So is MAG “a new kind of war” as its official website describes or is it just another seemingly good idea poorly executed?
Posted by Christian Sorrell (sirdesmond) on Jan 12, 2010 - 5:42pm EST (Jan 12, 2010 17:42)
Announced all the way back in Sony’s press conference at E3 2008, MAG, originally an acronym of Massive Action Game, is finally about to land on PS3s later this month. In a bid to build up excitement for this new IP, Zipper Interactive threw up a 7-day public beta on PSN which was essentially a timed demo for the game which is launching in just under two weeks from now. So is MAG “a new kind of war” as its official website describes or is it just another seemingly good idea poorly executed?
As you can see, the graphics and visual effects look quite dated beside a majority of the PS3’s library.
Starting right at the surface, MAG’s opening menu system and UI come off as being pretty considerably under-designed, especially in the current generation of games. Appearing to be a cockeyed PDA lying across similarly cockeyed military documents, the main menu and character selection screen looks like something out of a lackluster original Xbox title rather than one of Sony’s big exclusives titles for the PS3 in 2010. This basic feeling bleeds across a majority of the game’s interface, save only the screen in which you buy upgrades for your character which actually looked good and worked very well overall.
As unfortunate as it is, the uninspiring user interface was simply the beginning of a trend that reared its ugly head a second time in the game’s graphics and effects. Now, it should be understood that MAG’s game modes vary from as few as 64 players (still a huge number compared to popular titles like Modern Warfare 2) and as many as 256. As such, it can be pretty easily assumed that a certain level of graphical prowess may have to be sacrificed in order to get a desired level of overall game performance, but at times, MAG can look downright dreadful. Grenades have little visible explosion, player animations both from the first and third person look dreadfully robotic, environmental effects look dated, and the lack of really any lasting effect on your surroundings makes the battlefield experience begin to pale in comparison to game’s like Battlefield 1943 and the upcoming Battlefield: Bad Company 2. Don’t get me wrong here: MAG isn’t a horrendous looking game from beginning to end and it certainly looks better than some recent titles from fairly unknown developers such as Darkest of Days. It’s just hard to go from the beautiful high resolution graphics that became the PS3 standard over the holidays to the bland and less than beautiful graphics offered up in MAG.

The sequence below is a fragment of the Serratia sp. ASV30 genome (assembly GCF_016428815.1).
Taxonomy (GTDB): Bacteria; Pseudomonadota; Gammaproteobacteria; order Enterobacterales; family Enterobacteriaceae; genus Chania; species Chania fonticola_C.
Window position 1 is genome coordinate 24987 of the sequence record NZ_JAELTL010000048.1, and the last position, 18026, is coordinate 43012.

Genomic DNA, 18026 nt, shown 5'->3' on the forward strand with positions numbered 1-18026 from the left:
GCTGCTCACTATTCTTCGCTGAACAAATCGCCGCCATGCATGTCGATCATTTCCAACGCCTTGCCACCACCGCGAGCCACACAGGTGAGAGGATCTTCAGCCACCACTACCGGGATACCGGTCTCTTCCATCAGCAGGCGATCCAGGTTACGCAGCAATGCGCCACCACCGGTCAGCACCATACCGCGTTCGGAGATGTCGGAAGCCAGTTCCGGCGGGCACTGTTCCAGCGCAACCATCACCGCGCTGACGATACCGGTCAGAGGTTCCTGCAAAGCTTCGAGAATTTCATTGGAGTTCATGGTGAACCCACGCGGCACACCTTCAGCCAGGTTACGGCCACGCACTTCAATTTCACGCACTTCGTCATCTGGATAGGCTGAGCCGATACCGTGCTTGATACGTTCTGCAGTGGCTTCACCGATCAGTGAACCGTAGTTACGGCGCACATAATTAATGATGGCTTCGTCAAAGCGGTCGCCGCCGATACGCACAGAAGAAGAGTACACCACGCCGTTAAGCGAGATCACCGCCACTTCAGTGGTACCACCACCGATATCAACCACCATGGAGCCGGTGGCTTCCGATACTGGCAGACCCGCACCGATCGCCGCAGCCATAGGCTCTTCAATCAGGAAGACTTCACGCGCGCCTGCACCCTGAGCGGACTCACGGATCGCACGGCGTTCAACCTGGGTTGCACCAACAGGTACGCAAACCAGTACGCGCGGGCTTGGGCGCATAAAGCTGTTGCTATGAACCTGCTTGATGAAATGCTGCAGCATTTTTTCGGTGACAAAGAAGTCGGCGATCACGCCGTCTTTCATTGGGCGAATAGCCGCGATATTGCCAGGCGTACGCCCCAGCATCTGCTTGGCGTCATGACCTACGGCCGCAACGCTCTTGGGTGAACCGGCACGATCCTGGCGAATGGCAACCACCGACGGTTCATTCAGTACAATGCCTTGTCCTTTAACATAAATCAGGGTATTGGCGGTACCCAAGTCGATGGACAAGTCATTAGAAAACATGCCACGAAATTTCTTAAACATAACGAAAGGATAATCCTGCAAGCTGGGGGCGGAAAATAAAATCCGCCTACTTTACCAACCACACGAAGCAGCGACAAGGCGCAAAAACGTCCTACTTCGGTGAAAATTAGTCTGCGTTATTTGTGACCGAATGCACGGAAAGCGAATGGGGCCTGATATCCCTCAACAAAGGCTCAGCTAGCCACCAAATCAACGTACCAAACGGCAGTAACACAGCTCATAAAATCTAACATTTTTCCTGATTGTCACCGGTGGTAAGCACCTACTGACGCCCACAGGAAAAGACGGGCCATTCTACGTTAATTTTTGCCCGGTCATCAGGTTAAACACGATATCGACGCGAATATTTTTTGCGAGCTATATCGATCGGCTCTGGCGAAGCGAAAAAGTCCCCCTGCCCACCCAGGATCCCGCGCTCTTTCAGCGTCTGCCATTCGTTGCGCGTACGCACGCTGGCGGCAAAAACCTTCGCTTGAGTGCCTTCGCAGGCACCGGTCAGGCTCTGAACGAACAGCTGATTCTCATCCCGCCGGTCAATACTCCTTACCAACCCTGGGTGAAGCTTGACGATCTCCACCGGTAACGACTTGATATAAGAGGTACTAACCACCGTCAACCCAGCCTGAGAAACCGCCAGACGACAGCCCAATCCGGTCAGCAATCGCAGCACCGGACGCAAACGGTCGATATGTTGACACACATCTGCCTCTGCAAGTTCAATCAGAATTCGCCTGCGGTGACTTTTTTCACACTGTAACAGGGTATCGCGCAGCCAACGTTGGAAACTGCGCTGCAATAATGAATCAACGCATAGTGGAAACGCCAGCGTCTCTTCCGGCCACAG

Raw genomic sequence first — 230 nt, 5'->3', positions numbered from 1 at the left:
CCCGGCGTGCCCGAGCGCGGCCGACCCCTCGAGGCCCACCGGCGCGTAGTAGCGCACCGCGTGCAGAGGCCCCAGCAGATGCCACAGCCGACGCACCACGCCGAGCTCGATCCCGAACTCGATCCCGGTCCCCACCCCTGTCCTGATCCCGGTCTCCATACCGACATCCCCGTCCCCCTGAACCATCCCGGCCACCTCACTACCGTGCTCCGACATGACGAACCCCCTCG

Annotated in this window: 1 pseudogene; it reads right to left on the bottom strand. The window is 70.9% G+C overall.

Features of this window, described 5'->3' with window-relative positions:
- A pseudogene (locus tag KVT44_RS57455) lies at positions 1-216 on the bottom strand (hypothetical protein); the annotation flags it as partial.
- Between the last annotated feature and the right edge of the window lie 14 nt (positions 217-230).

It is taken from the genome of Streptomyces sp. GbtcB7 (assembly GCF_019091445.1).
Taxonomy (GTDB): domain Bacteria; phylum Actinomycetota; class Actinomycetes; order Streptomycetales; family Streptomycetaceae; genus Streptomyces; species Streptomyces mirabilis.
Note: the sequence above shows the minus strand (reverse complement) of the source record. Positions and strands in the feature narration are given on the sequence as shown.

Excusing visuals for a moment, MAG’s gameplay is easily its strongest suit. After creating a new character with very limited customization of his physical appearance, a tutorial and the 64-player Sabotage game type are open right from the get go. In my experience throughout the beta, the actual gameplay tutorial never worked as it should, instead only showing a few brief menus before I was forced to retreat back to the game type selection screen. That being as it was, I can’t really comment on the tutorial, other than to say it was broken which I am hoping will be resolved in the retail release.
The Sabotage game mode was the greatest portion of the game. Each team’s 32 players are broken down into 4 squads of 8 within 2 platoons, each one responsible to attack or defend a different objective on the map. Splitting up the two platoons in this way gives the game the grander scale of 64 players without the chaos seen in some of the more advanced game types. For the most part, players are experiencing a 32 player experience across the map from another 32 player experience, but if one side needs more help than another, you are always free to make the run over to the other objective. It is worth noting too that this game type does not include any vehicles.
The key to Sabotage is for one team to defend two objectives while the other team attempts to capture them. Once both of the initial objectives have been captured by the attacking team, a final objective opens that must then be defended/attacked before the game time runs out. It’s a straightforward gametype that keeps the objectives simple while allowing for enough strategy and tactics to make the open voice communication and large squad size seem like a great addition to the genre.